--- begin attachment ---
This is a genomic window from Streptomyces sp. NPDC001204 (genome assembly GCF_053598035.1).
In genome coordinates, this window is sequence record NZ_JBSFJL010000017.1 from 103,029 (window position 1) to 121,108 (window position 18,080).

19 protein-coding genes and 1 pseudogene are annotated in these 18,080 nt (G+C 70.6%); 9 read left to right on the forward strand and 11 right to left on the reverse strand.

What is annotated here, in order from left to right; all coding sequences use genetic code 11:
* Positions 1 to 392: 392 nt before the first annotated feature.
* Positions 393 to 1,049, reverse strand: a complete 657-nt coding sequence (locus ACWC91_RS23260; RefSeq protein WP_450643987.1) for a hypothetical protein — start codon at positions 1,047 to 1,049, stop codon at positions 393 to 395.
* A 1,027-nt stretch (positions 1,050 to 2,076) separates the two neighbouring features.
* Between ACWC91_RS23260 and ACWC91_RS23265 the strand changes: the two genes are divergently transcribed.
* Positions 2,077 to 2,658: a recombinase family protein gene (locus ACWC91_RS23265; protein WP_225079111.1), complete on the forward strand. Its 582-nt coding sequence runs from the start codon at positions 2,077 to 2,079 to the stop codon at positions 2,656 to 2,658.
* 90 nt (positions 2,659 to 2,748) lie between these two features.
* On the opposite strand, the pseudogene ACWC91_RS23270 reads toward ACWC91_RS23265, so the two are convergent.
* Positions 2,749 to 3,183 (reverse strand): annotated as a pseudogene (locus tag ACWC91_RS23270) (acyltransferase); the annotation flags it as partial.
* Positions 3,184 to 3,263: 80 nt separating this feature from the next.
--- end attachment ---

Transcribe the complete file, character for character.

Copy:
This is a genomic window from Streptomyces sp. NPDC001204 (genome assembly GCF_053598035.1).
In genome coordinates, this window is sequence record NZ_JBSFJL010000017.1 from 103,029 (window position 1) to 121,108 (window position 18,080).

19 protein-coding genes and 1 pseudogene are annotated in these 18,080 nt (G+C 70.6%); 9 read left to right on the forward strand and 11 right to left on the reverse strand.

What is annotated here, in order from left to right; all coding sequences use genetic code 11:
* Positions 1 to 392: 392 nt before the first annotated feature.
* Positions 393 to 1,049, reverse strand: a complete 657-nt coding sequence (locus ACWC91_RS23260; RefSeq protein WP_450643987.1) for a hypothetical protein — start codon at positions 1,047 to 1,049, stop codon at positions 393 to 395.
* A 1,027-nt stretch (positions 1,050 to 2,076) separates the two neighbouring features.
* Between ACWC91_RS23260 and ACWC91_RS23265 the strand changes: the two genes are divergently transcribed.
* Positions 2,077 to 2,658: a recombinase family protein gene (locus ACWC91_RS23265; protein WP_225079111.1), complete on the forward strand. Its 582-nt coding sequence runs from the start codon at positions 2,077 to 2,079 to the stop codon at positions 2,656 to 2,658.
* 90 nt (positions 2,659 to 2,748) lie between these two features.
* On the opposite strand, the pseudogene ACWC91_RS23270 reads toward ACWC91_RS23265, so the two are convergent.
* Positions 2,749 to 3,183 (reverse strand): annotated as a pseudogene (locus tag ACWC91_RS23270) (acyltransferase); the annotation flags it as partial.
* Positions 3,184 to 3,263: 80 nt separating this feature from the next.